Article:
Ultimate Power Part 3: Three Powerful Tips

by | April 24, 2014, 4:00am 0

In Part 1 of our series I explained why ultimate players should be mastering kettlebell swing variations. I gave you a practical learning progression to build up to the Snatch: Hinge, Swing, 1 Arm Swing and Snatch. Once you’ve reached the level where you can snatch with confidence you should begin to work toward high reps in order to develop the quality of power endurance. I invited you to work toward the #MPSnatchChallenge (see Goose 00 accepting the challenge). Did you accept the challenge?

In Part 2 of the series I explained why should also be learning the basics of Olympic lifting. Cleans develop vertical oriented power and transfer to increased running speed, vertical jump and a better “global extension” pattern to be used when laying out and skying. We discussed the reason that pulling from a hang may be more appropriate than pulling from the floor and I gave you all the tools you need to get out there and learn to hang power clean. Have you been crushing Cleans?

To finish my Ultimate Power series I want to leave you with three powerful tips to improve your game and get you making more D’s, skying more discs and out running your opponents.

1. The Dumbbell Snatch is a great substitute for the Clean

Logistically, many of us can’t perform Hang Cleans. You may lift at a gym that doesn’t have spinning barbell or perhaps you continually run into the classic case of bodybuilder hogging the squat rack and good barbell to do shrugs. Whatever the case many of us do not have the ability to perform hang cleans, don’t let this stop your vertical force production development. The alternative is to snatch the dumbbell. Cue a hip hinge followed by a big jump, a high elbow and a stick at the top.

Betsy Calkins & Goose Helton DB Snatch

Spencer Wallis – DB Snatch Technique

2. Use Kettlebell “Cluster” Training

Ultimate is a sport that involves performing an explosive effort, recharging and repeating, this quality explode, recharge, repeat can be trained via cluster training.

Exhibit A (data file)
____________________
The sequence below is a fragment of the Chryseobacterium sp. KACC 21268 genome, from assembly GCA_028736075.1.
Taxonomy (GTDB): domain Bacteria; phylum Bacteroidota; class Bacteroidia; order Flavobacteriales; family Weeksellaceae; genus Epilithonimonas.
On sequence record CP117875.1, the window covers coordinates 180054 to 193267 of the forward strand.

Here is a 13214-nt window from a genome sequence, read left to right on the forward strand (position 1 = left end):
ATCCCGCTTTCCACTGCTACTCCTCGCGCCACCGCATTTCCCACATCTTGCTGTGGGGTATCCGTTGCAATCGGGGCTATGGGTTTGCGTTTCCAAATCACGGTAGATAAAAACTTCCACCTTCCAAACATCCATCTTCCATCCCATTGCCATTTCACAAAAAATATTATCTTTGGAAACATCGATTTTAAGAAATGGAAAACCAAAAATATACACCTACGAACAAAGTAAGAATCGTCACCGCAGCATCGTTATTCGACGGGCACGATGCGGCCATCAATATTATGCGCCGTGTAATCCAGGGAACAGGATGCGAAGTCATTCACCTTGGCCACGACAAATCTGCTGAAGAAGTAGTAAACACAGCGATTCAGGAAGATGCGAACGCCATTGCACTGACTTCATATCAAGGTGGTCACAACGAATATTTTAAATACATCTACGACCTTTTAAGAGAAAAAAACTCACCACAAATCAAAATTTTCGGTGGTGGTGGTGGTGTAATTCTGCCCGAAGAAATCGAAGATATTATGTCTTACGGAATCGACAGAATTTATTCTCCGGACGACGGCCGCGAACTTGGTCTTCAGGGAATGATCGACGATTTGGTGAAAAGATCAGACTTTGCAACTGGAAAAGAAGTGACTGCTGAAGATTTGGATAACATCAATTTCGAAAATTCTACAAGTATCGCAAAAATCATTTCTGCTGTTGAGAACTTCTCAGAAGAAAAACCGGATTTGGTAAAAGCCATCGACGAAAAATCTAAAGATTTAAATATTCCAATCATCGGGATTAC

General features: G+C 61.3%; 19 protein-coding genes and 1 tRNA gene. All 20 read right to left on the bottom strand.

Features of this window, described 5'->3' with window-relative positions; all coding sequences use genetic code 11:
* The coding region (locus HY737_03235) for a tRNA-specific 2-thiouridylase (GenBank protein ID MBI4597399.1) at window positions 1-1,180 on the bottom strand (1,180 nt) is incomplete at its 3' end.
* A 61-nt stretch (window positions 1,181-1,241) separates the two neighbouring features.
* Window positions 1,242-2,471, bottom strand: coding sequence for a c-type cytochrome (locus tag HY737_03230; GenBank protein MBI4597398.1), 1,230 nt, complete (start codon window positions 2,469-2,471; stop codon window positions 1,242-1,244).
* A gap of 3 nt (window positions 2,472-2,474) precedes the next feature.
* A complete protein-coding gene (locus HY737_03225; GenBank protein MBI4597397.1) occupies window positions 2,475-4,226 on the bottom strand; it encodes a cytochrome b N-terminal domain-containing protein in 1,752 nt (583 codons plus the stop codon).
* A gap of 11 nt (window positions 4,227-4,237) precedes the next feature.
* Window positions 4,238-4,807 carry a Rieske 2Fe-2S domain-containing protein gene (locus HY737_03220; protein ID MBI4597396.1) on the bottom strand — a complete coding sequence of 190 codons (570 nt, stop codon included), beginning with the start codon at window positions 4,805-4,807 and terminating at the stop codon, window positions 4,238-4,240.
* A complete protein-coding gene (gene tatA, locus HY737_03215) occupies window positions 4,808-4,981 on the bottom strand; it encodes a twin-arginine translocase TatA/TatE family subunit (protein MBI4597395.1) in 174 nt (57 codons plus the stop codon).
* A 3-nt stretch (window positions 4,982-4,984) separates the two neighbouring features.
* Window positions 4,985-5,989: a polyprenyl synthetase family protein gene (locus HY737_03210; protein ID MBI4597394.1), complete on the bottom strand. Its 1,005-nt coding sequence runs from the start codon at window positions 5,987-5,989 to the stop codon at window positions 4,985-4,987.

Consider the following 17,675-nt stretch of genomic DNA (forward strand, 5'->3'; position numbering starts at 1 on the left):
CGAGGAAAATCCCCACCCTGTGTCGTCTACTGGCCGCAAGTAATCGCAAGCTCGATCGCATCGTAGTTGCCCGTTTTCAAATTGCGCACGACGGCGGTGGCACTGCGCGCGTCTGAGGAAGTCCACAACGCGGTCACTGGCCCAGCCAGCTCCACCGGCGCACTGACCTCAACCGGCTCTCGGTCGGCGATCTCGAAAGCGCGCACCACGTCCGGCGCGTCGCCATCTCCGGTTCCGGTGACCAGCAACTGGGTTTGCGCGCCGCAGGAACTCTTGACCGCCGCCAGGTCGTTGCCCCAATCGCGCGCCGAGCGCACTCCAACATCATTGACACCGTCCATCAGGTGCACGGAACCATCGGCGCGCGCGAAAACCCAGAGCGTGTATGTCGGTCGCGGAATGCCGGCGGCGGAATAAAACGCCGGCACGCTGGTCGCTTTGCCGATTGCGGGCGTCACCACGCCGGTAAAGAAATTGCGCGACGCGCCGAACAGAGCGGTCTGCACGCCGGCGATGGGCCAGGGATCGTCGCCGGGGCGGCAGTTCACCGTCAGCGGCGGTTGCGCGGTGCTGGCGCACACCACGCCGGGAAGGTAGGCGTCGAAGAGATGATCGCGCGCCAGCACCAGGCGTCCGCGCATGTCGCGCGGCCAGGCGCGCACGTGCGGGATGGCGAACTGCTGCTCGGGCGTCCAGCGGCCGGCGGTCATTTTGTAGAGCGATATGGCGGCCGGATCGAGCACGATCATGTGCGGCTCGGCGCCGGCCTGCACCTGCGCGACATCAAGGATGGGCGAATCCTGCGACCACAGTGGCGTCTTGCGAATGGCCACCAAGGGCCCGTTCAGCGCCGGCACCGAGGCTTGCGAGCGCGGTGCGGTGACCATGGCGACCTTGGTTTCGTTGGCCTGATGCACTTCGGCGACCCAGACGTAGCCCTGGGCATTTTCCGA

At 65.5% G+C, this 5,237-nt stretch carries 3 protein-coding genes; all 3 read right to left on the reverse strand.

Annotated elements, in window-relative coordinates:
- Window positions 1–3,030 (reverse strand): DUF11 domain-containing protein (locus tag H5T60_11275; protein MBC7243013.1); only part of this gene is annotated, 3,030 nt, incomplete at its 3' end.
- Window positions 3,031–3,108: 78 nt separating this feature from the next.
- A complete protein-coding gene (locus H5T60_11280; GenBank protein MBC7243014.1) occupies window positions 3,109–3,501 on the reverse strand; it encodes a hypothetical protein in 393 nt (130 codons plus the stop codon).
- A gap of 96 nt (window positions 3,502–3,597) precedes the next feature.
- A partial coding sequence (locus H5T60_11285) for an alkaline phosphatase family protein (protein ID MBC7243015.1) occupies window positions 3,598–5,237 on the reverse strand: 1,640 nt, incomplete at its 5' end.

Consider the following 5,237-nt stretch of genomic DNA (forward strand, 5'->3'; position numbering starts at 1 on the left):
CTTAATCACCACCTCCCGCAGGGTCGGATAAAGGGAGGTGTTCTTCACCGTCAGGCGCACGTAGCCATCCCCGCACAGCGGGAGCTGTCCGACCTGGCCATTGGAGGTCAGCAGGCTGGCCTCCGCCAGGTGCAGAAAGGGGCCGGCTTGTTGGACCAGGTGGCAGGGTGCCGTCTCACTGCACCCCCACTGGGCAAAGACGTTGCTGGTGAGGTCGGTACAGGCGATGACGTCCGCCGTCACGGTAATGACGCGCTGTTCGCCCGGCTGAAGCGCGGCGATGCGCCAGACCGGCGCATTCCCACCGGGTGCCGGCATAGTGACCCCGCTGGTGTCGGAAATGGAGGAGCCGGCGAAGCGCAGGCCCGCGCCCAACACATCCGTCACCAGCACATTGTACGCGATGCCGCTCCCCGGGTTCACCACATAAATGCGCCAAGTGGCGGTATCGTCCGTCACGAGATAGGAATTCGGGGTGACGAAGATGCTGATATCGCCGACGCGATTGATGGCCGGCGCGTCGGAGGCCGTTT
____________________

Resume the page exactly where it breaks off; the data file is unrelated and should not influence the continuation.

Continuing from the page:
Cluster training involves using heavy low rep exercises performed with maximum explosiveness with a short rest. This type of training allows us to train high volume at a high intensity.

The issue for most of you is going to be getting access to heavy bells. In this video I am using a 38 kilogram bell. The average gym won’t have a bells this heavy. I was lucky enough to have a gym with bells up to 42 KGs. This is why I recommend building your own personal collection of bells at your house. Start with the 12 KG or 16 KG, then every time you have a birthday or holiday ask for another bell! Before you know it you will have a full collection and will be able to jam on all sorts of KB progressions.

Tim Morrill 38 KG Clusters 5 x 10 = 1 on 10s Rest

3. Implement the Split Jump Progression

As with all good training, the key lies in the progression. Teach good patterns then increase the difficulty. The Split Jump Progression is one of our only knee dominant plyo progressions and can be a great addition to your performance enhancement and ACL injury reduction programs.

Phase 1 – Split Squat Hold

Phase 2 – Split Jump & Stick

Phase 3 – Cycled Split Jump & Stick – Feat. George Stubbs

Phase 4 – Cycled Split Jump

Phase 5 – RFE to Split Jump – Feat. Logan Weiss

I hope you guys enjoyed the Ultimate Power series. Remember, champions are made in the off-season. Get in the weight room, buy some kettlebells, build your strength and convert it to power. A dedicated off-season will result in a more successful in-season. Use these Ultimate Power concepts to live up to your potential as an athlete and ultimate player. Train hard, train smart and make plays.

As always, you can reach me through e-mail me with questions and comments at MorrillPerformance@gmail.com.

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